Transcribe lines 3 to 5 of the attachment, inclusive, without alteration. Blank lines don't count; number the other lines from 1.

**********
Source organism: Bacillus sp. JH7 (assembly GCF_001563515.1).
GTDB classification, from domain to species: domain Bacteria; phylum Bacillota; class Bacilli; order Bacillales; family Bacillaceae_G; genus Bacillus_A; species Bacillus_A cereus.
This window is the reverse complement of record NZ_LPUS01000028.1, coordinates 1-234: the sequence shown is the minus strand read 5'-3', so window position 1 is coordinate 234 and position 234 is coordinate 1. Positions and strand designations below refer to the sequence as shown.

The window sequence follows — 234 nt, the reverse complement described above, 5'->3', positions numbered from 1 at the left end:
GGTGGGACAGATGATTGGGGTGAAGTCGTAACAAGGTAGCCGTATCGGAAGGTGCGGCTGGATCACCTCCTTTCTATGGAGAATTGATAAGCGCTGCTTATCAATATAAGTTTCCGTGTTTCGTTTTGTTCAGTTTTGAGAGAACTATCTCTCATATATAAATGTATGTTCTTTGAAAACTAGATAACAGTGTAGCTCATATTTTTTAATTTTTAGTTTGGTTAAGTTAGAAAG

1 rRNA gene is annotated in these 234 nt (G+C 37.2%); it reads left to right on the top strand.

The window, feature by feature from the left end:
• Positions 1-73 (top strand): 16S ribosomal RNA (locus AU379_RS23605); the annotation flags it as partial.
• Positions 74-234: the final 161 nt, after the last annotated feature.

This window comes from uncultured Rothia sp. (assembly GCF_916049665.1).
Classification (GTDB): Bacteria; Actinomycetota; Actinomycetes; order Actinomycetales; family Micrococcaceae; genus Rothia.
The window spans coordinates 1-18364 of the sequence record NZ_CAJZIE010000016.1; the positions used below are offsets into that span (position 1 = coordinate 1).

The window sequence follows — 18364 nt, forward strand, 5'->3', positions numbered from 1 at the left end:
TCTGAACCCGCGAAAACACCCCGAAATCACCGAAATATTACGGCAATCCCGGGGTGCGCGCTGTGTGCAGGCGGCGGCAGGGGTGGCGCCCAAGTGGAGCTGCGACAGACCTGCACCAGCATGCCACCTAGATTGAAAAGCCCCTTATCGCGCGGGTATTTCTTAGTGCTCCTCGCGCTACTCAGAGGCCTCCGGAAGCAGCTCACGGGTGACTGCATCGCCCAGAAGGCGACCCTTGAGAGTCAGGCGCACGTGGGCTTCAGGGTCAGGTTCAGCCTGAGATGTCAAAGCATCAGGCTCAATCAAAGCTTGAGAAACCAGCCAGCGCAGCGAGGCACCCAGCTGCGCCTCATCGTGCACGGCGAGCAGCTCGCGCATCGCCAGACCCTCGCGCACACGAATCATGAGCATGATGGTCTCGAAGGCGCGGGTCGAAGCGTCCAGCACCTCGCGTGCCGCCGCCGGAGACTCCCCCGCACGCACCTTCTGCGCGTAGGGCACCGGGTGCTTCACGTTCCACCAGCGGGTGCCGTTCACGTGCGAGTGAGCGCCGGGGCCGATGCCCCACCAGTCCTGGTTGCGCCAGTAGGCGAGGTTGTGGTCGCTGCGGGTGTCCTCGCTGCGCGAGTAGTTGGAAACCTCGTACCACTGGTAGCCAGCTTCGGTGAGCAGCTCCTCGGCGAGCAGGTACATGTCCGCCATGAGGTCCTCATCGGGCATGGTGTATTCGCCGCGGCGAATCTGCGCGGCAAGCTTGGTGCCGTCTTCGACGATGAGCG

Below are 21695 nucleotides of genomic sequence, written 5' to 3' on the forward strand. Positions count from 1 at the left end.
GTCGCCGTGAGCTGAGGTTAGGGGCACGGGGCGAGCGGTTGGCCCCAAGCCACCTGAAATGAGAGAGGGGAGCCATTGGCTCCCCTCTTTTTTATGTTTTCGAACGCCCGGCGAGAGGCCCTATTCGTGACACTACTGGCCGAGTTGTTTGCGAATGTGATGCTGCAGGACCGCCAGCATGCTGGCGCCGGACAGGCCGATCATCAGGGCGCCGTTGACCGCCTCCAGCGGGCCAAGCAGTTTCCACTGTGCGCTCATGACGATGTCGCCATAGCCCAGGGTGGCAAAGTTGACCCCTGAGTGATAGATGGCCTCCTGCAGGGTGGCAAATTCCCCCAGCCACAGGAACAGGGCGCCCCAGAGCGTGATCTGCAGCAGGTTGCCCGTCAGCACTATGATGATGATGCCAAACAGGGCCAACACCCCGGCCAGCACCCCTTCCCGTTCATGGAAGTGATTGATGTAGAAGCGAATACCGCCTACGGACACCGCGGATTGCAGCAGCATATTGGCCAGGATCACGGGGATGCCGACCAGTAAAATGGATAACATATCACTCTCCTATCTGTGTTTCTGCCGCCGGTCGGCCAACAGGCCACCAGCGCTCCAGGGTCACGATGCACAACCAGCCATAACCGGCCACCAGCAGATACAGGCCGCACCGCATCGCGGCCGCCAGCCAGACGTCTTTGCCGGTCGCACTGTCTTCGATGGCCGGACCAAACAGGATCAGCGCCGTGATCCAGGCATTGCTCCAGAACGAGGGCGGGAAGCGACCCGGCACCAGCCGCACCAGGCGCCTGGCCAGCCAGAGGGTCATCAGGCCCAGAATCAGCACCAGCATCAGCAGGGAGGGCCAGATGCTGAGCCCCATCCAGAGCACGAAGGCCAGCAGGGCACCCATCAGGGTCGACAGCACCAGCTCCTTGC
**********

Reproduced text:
This window is the reverse complement of record NZ_LPUS01000028.1, coordinates 1-234: the sequence shown is the minus strand read 5'-3', so window position 1 is coordinate 234 and position 234 is coordinate 1. Positions and strand designations below refer to the sequence as shown.

The window sequence follows — 234 nt, the reverse complement described above, 5'->3', positions numbered from 1 at the left end:
GGTGGGACAGATGATTGGGGTGAAGTCGTAACAAGGTAGCCGTATCGGAAGGTGCGGCTGGATCACCTCCTTTCTATGGAGAATTGATAAGCGCTGCTTATCAATATAAGTTTCCGTGTTTCGTTTTGTTCAGTTTTGAGAGAACTATCTCTCATATATAAATGTATGTTCTTTGAAAACTAGATAACAGTGTAGCTCATATTTTTTAATTTTTAGTTTGGTTAAGTTAGAAAG